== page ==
Test Flight 2 – by Beta Builder and Ret. AF Pilot Bob Woolley

The following is a brief summary of my second flight in the Panther.

It occurred on 4/27/2013 at Haller airpark. Departure time was 1325 and lasted for 45 minutes. Winds were estimated to be a right crosswind at 14 mph and temperature in the high 70’s. Fuel load was 20 gallons.

Departure was made with the first notch of flaps with an estimated 20% reduction in takeoff distance. The aircraft lifted off at a noticeable lower speed with little, or no forward stick. Rudder control was strong and positive during the takeoff.

A 90 MPH climb was established and a 10% power reduction was made at 500 feet AGL. A climb over the airport was complete to 6500 feet ranging in airspeed from 110 to 90 MPH. The climb took 10 minutes to reach 6500 feet. The majority of the sortie was accomplished at or above 5000 AGL to explore the low speed envelope.

Multiple series of stalls, accelerated stalls and spins were completed. Deep aft stick stalls were entered and held for up to 30 seconds. With full back stick the aircraft could be sustained in semi level flight with large deflections of aileron and rudder. Sink rate was around 1600 feet per minute with no tendency to have excessive wing drop. Recovery was fast with only a slight release of back pressure.

A series of high G turns were completed to test the accelerated stall characteristics. An entry airspeed of 130 MPH with a 70+ degree bank was initiated with a steed increase of back pressure to 2.7 Gs. The aircraft had very little indication of buffet onset with a rumbling in the aft section of the fuselage. The stall occurred with a significant fuselage rumble and a top wing drop of about 40 degrees. This indication was seen for both right and left turns with acceleration forces up to 3 Gs. The recovery roll rate could be stopped with rudder and the recovery was quick and smooth with a slight release in back pressure. Nose high and low attitudes saw the same general results.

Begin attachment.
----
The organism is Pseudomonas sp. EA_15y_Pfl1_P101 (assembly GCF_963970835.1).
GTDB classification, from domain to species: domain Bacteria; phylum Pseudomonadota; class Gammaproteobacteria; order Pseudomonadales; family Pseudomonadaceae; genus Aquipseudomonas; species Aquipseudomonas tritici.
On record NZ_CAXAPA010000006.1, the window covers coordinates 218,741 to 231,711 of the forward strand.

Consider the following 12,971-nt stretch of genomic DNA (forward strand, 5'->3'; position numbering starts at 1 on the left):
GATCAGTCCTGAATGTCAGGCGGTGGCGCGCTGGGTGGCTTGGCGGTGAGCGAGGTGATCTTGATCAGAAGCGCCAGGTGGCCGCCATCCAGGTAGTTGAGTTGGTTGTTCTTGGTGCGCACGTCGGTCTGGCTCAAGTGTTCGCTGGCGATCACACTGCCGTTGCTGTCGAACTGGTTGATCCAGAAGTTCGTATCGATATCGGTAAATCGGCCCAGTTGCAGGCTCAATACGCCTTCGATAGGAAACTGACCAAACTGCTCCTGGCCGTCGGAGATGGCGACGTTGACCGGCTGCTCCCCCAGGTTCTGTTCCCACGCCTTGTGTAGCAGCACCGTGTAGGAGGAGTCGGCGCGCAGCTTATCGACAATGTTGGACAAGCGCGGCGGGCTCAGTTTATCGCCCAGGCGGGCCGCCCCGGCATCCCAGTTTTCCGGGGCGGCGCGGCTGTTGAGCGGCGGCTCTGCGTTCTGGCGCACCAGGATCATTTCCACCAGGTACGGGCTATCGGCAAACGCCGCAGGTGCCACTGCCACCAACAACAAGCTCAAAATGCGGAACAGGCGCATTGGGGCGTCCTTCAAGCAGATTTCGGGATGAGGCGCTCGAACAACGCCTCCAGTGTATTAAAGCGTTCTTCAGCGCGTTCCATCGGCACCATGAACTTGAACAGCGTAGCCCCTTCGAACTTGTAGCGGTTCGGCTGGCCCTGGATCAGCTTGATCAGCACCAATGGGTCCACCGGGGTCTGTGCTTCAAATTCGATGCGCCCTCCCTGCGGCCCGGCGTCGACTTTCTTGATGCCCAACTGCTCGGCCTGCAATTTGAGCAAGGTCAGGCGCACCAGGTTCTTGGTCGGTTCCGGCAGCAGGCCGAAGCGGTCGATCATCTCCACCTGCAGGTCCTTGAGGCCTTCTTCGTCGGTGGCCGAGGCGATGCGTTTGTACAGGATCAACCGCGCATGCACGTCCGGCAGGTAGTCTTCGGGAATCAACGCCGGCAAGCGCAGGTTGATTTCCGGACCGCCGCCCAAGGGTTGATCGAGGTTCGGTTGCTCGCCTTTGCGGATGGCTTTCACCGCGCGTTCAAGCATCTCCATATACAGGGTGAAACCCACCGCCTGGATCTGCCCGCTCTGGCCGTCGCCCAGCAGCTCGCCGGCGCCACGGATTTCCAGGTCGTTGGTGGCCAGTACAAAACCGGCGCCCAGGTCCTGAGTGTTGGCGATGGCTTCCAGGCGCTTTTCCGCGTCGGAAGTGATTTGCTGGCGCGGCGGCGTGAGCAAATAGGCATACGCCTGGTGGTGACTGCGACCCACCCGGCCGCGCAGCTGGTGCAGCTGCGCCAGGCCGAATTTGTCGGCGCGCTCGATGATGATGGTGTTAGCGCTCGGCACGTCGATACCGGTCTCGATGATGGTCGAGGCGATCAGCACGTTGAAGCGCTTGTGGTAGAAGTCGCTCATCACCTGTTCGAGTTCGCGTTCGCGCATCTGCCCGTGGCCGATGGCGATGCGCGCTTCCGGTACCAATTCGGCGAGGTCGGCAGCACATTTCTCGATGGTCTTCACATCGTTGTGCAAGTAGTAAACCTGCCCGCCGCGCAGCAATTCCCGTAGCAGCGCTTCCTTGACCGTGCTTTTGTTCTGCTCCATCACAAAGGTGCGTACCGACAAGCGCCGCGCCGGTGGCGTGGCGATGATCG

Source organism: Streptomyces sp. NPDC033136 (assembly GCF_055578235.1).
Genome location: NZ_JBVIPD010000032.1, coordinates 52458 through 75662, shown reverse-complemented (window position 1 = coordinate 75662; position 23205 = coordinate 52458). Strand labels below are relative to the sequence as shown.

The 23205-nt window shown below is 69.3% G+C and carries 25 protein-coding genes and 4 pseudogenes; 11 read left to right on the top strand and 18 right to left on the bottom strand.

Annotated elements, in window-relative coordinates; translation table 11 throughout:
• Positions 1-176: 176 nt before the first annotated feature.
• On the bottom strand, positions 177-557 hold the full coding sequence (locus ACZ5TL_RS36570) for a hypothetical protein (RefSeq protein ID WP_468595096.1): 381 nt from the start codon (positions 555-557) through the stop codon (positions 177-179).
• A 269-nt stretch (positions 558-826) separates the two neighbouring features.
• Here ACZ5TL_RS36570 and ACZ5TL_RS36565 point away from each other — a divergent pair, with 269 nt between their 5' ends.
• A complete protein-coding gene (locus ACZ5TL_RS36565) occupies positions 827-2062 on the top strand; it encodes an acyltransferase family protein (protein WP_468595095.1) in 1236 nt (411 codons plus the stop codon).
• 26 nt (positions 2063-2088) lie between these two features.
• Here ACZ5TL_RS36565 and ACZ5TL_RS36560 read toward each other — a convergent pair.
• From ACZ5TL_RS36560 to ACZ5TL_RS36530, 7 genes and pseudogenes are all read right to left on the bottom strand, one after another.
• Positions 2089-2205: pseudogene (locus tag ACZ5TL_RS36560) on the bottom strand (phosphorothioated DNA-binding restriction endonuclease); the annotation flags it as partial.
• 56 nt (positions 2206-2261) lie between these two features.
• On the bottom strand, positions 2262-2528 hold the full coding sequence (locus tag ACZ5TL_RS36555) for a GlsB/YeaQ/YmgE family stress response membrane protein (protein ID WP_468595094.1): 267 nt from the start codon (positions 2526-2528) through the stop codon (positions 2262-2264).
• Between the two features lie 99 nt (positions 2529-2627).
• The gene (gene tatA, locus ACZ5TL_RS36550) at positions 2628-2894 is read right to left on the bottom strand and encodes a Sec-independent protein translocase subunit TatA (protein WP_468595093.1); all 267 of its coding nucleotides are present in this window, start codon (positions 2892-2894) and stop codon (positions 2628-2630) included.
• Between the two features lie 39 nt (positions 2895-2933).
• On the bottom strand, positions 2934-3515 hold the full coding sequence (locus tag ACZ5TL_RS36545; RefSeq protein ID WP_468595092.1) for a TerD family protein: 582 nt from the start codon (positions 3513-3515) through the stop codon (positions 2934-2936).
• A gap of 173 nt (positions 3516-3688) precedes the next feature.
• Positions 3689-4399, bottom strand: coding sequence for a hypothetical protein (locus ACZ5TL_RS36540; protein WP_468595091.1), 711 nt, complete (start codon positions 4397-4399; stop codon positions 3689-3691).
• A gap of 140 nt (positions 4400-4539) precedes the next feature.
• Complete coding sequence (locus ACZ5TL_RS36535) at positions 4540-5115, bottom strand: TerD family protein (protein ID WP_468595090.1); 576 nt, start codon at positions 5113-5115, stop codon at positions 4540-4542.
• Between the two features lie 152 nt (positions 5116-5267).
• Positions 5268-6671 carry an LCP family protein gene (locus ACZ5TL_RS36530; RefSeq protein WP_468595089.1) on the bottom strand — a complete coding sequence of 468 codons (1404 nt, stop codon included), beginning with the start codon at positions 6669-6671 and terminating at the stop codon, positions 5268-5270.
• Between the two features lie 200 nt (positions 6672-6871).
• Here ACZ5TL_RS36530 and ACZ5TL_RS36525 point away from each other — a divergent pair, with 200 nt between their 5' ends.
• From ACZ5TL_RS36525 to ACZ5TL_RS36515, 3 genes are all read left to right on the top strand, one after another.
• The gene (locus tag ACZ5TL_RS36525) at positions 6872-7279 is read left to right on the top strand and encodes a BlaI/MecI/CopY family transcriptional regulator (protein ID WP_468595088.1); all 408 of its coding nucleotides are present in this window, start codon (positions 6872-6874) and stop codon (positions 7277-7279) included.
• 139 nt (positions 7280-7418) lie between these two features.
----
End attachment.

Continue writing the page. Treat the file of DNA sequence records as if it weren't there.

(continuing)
A series of spins were completed with starting attitudes of nose level to 40-50 degrees nose high. Both left and right entries with power on and off. The nose high entry did see a slight increase in the tendency for the aircraft to enter a spin and generally the spin developed with one to 1 1/2 turns. The aircraft resisted spin entry especially from a lower pitch angle. Spins to the right saw a marked tendency for the aircraft to resist spin entry. It was slow to develop and generally took more than one turn to develop. Spins to the right and left for up to 3 turns were completed. In all case the spin could be broken with opposite rudder and forward stick. The recovery occurred within a half turn and was positive with a significant nose low attitude. Recovery with a control release method was accomplished and in every instant the recovery was positive and only slightly slower than the positive control method. Spinning attitude was generally 50-60 degrees nose low.

Spins to the left saw the same results except that the entry and spin development was less resistant and developed faster. The spin attitude was very steep and it was difficult to hold the aircraft into a spin. If full aft stick and rudder was not maintained the aircraft would recover. Any relaxing of aft stick causes the aircraft to recover. After one turn the spin was fully developed and after 3 turns the spin was almost a vertical aileron roll and would recover with any relaxing of back stick. In all case the aircraft recovered with positive spin prevention of just releasing the controls.

Overall the aircraft does resist spins but once in a spin or approaching a spin releasing or using positive anti spin inputs will result in recovery promptly. It was predictable and consistence during all phases of stalls and spins.

A normal landing was completed with maximum slips on final. At 70-80 MPH the rudder was very strong and slips with sink rates up to 1800 FPM were observed. Touchdown was in a wheel landing attitude at 60 MPH and the landing roll out was well controlled. During the transition to the three point attitude the rudder appeared to lose a small amount of authority, but this could have been a result to the right crosswind. Further examination will made during my next sortie.

Overall the airplane is a well-mannered craft with predictable results for control inputs. Its harmony of controls, easy breakout forces make it light and responsive. Overall a fun airplane to fly.

– Bob Woolley
Panther Sport Beta Builder

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  • Ron Franck

    Fantastic flight and you must be very satisfied with the stall and spin recovery habits exibited. What a gift it is to have Bob Woolley wring out the Panther. I’m getting excited about AirVenture and hope to see all y’all therer. πŸ™‚